Saturday, January 29, 2005

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Fred Kaplan exaggerates just a wee bit

In Slate, Fred Kaplan has an assessment of the National Intelligence Council's 2020 report -- about which I've blogged before. He's puzzled about a few things:

The report has received modest press attention the past couple weeks, mainly for its prediction that, in the year 2020, "political Islam" will still be "a potent force." Only a few stories or columns have taken note of its central conclusion:

The likely emergence of China and India ... as new major global players—similar to the advent of a united Germany in the 19th century and a powerful United States in the early 20th century—will transform the geopolitical landscape with impacts potentially as dramatic as those in the previous two centuries....

The trends should already be apparent to anyone who reads a newspaper. Not a day goes by without another story about how we're mortgaging our future to the central banks of China and Japan. The U.S. budget deficit, approaching a half-trillion dollars, is financed by their purchase of Treasury notes. The U.S. trade deficit—much of it amassed by the purchase of Chinese-made goods—now exceeds $3 trillion. (emphasis added)

A few minor corrections to Kaplan's essay:

1) The U.S. trade deficit is big, but it is most certainly not $3 trillion. The November trade deficit was $60.3 billion. 2004's trade deficit will be in the neighborhood of $600 billion. In 2005 it's expected to grow in size to around $670 billion (see this John Quiggin essay for more). These are all very big numbers and it's worth wondering about the macroeconomic implications -- but they're not $3 trillion. I have no idea where Kaplan got that figure, but it's just wrong.

2) I suspect one reason that the mainstream media didn't cover the trend that Kaplan stressed is that this was not new analysis. From what I can see, the NIC based their projections on a Goldman Sachs paper by Dominic Wilson and Roopa Purushothaman entitled, “Dreaming with BRICs: The Path to 2050” -- which was released in late 2003. I remember it because I referenced it in this TNR Online essay. The danger with such projections, of course, is that too often they are straight-line extapolations from recent history -- remenber, in the early eighties, it was projected that Japan's economy would be bigger than ours right now. As Arthur Chrenkoff points out when discussing potential rivals to American power:

To anyone familiar with Indonesia or Brazil to posit that these two states might as early as 15 years from now pose a challenge to the United States (even if in combination with others) might seem a wildly extravagant claim. China and India are in a much better position to eventually end the "unipolar moment", but both countries still face tremendous challenges in translating their considerable human and natural resources into sustainable and significant international reach.

I'm not saying that the NIC projections should be ignored -- but perhaps they should not be given the status of certified fact that Kaplan would like to stamp on them.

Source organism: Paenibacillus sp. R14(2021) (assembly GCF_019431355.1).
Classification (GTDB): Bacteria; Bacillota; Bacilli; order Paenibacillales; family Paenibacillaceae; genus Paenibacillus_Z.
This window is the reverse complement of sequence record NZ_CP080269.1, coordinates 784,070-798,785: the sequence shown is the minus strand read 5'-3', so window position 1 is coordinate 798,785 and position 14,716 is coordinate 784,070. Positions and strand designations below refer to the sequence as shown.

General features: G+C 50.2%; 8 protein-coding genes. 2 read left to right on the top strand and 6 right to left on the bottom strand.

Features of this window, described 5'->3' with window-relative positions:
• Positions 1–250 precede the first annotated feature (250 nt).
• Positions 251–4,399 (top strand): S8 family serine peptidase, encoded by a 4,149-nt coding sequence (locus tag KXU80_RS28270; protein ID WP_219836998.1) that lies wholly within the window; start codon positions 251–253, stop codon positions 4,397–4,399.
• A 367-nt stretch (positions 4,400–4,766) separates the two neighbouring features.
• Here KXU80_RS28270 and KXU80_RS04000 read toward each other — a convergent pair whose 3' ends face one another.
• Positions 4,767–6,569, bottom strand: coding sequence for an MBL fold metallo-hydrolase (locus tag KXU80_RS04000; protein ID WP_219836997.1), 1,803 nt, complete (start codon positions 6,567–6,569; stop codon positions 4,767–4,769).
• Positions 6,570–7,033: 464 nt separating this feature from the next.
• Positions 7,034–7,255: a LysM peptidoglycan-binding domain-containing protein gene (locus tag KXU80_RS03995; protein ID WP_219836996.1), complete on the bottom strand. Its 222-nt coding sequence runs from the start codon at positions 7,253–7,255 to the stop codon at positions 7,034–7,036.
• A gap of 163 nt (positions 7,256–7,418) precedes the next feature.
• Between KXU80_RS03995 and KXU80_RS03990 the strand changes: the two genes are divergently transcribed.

posted by Dan on 01.29.05 at 06:29 PM


Kaplan's $3 trillion figure is the U.S. net foreign debt.

The U.S. net international investment position was -$2.4 trillion in 2003. If you add in the projected current account deficit for 2004, you get a projected U.S. net international investment position for 2004 of -$3 trillion. The negative of the net international investment position (as you know, but some readers might not) is the equivalent of the U.S. net foreign debt.

The title of your post should, I think, be "Fred Kaplan Misspeaks" rather than "Fred Kaplan Exaggerates a Wee Bit." His use of the word "amassed" makes me think that he meant to write "foreign debt" rather than "trade deficit," but suffered one of those unfortunate bursts of aphasia that most academics know all too well.

All the best,


posted by: Noel Maurer on 01.29.05 at 06:29 PM [permalink]

Hey, it's difficult to make prediction. Especially about the future.

posted by: Barry Posner on 01.29.05 at 06:29 PM [permalink]

I look at the 2020 report conclusions and other that spell out a current and future environment where the US ability to project its will on others will decline. This is true wether you are talking about economic or military power.

The problem this poses for the current administration is that they do not realize this.
If you take Iraq as an example that is the lesson we should be learning from this.
The neocon believed that we could easily
overpower Iraq and impose out will on them.
Yes, we quickly overpowered the Iraq army.
But beyond that the real lesson to the world and to the US is that the US ability to control events is much less than the admin believed and
that they believe to this day. The election today is just another in a string of events that were suppose to show how the US was winning in Iraq. Maybe, but the jury is still out on that.

The admin is still trying to implement their policy on the cheap and the end result is that they are showing that the US is a lot weaker than many believe and that others willingness
to accept US "solutions" has fallen sharply.

posted by: spencer on 01.29.05 at 06:29 PM [permalink]

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